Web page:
Time & Place: to be determined
Instructor: Alex Buchel, office: MC 264, Ext: 88794, E-mail: abuchel[at]uwo.ca
Office hours: by appointment
Prerequisites:This course is geared for M.Sc. and Ph.D. students enrolled in Collaborative Ph.D. Program in Theoretical Physics. Required previous course work: Quantum Field Theory (AM516 or equivalent) and General Relativity (at the level "Gravitation" by Thorne and Miller or equivalent; preferably "General Relativity" by Wald)
Course outline:I. The Hot Big-Bang Cosmology:
a. Basics of the Big-Bang Model (Friedmann equations, cosmological epochs, concept of particle horizon)
b. Shortcomings of the Standard Big-Bang Theory (flatness problem, entropy problem, horizon problem)II. Standard inflationary universe:
a. Inflation and the resolution of the Hot Big-Bang puzzles
b. Inflation and the inflaton (slow-roll conditions, stages of inflation and reheating, survey of inflationary models)III. Inflation and the cosmological perturbations:
a. Quantum fluctuations of a generic massless (massive) scalar field during inflation (scalar field fluctuations in de-Sitter spacetime, quantum to classical transition, power spectrum, scalar field fluctuations in a quasi de-Sitter spacetime)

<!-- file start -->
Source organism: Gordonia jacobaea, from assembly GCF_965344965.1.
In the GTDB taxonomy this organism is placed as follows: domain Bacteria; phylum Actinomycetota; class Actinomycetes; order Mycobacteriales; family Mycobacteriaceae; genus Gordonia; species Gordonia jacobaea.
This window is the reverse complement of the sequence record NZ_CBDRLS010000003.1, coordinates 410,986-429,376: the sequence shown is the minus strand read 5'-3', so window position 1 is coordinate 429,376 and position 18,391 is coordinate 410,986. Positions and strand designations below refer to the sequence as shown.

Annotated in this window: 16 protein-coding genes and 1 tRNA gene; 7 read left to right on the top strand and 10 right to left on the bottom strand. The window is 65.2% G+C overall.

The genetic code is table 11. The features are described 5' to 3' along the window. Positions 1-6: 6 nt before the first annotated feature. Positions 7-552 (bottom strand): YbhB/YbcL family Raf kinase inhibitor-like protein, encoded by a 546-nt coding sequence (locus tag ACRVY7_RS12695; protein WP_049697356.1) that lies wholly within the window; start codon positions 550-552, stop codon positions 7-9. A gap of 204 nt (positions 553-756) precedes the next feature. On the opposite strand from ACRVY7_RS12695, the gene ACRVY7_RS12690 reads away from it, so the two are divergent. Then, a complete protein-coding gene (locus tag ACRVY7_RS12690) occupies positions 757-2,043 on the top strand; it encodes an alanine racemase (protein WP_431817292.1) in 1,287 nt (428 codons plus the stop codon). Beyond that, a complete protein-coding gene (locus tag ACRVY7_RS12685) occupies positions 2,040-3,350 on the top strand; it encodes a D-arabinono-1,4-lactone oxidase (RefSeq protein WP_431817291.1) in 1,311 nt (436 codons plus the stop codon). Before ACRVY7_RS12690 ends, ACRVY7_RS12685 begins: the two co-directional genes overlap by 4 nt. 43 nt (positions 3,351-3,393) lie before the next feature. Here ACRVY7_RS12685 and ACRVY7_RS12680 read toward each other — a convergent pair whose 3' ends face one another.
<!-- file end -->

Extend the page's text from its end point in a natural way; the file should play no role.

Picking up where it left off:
b. Quantum fluctuations during inflation (metric fluctuations, issue of gauge invariance, gauge-invariant computations of the curvature perturbations, gravitational waves)IV. Post-inflationary evolution and the origin of large-scale structure:
(matter power spectrum, CMB anisotropy, galaxy formation)V. Inflation in string theory:
(cosmological backgrounds in string theory, the Landscape of String Theory, Braneworld inflation, open questions)
Text:The primary text are lecture notes "Inflation and the Theory of Cosmological Perturbations" by Antonio Riotto hep-ph/0210162, and a book by Andrew R. Liddle and David H. Lyth "Cosmological Inflation and Large-Scale Structure". Additional resources will be posted on/linked to the course webpage.
Course evaluation:The course evaluation will be based on several (to be determined) regular problem sets that will be handed in during the term. There is no final exam.
Feedback:Feedback to the instructor regarding the quality, speed, and content of presentation is especially appreciated during the semester!